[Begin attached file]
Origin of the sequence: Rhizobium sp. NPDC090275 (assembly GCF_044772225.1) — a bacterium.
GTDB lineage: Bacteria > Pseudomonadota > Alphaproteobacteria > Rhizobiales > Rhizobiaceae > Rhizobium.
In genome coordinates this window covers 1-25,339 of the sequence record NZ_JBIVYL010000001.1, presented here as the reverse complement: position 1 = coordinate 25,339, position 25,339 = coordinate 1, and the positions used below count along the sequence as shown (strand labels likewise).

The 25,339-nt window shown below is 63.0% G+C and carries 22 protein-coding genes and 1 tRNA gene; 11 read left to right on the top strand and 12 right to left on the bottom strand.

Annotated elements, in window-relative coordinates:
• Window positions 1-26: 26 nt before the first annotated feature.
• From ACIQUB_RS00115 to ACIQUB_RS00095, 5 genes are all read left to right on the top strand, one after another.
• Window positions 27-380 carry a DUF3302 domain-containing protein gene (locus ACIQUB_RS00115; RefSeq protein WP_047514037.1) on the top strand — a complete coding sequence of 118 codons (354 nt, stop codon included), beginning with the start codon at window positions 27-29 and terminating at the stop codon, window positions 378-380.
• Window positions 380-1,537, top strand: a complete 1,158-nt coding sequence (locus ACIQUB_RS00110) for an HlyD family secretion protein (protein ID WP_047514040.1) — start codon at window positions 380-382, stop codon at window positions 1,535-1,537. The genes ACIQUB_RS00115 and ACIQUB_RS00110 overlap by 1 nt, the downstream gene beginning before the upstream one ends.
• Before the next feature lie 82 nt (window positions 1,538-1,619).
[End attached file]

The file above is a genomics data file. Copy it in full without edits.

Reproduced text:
Origin of the sequence: Rhizobium sp. NPDC090275 (assembly GCF_044772225.1) — a bacterium.
GTDB lineage: Bacteria > Pseudomonadota > Alphaproteobacteria > Rhizobiales > Rhizobiaceae > Rhizobium.
In genome coordinates this window covers 1-25,339 of the sequence record NZ_JBIVYL010000001.1, presented here as the reverse complement: position 1 = coordinate 25,339, position 25,339 = coordinate 1, and the positions used below count along the sequence as shown (strand labels likewise).

The 25,339-nt window shown below is 63.0% G+C and carries 22 protein-coding genes and 1 tRNA gene; 11 read left to right on the top strand and 12 right to left on the bottom strand.

Annotated elements, in window-relative coordinates:
• Window positions 1-26: 26 nt before the first annotated feature.
• From ACIQUB_RS00115 to ACIQUB_RS00095, 5 genes are all read left to right on the top strand, one after another.
• Window positions 27-380 carry a DUF3302 domain-containing protein gene (locus ACIQUB_RS00115; RefSeq protein WP_047514037.1) on the top strand — a complete coding sequence of 118 codons (354 nt, stop codon included), beginning with the start codon at window positions 27-29 and terminating at the stop codon, window positions 378-380.
• Window positions 380-1,537, top strand: a complete 1,158-nt coding sequence (locus ACIQUB_RS00110) for an HlyD family secretion protein (protein ID WP_047514040.1) — start codon at window positions 380-382, stop codon at window positions 1,535-1,537. The genes ACIQUB_RS00115 and ACIQUB_RS00110 overlap by 1 nt, the downstream gene beginning before the upstream one ends.
• Before the next feature lie 82 nt (window positions 1,538-1,619).